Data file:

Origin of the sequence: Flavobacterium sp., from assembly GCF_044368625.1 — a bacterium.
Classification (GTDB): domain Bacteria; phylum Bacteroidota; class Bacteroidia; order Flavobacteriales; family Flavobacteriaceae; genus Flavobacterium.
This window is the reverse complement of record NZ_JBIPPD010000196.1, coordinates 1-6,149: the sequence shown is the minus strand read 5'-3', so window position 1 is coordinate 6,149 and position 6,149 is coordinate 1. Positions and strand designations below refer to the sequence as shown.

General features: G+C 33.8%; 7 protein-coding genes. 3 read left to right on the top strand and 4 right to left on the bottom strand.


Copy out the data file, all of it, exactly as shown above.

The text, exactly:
Origin of the sequence: Flavobacterium sp., from assembly GCF_044368625.1 — a bacterium.
Classification (GTDB): domain Bacteria; phylum Bacteroidota; class Bacteroidia; order Flavobacteriales; family Flavobacteriaceae; genus Flavobacterium.
This window is the reverse complement of record NZ_JBIPPD010000196.1, coordinates 1-6,149: the sequence shown is the minus strand read 5'-3', so window position 1 is coordinate 6,149 and position 6,149 is coordinate 1. Positions and strand designations below refer to the sequence as shown.

General features: G+C 33.8%; 7 protein-coding genes. 3 read left to right on the top strand and 4 right to left on the bottom strand.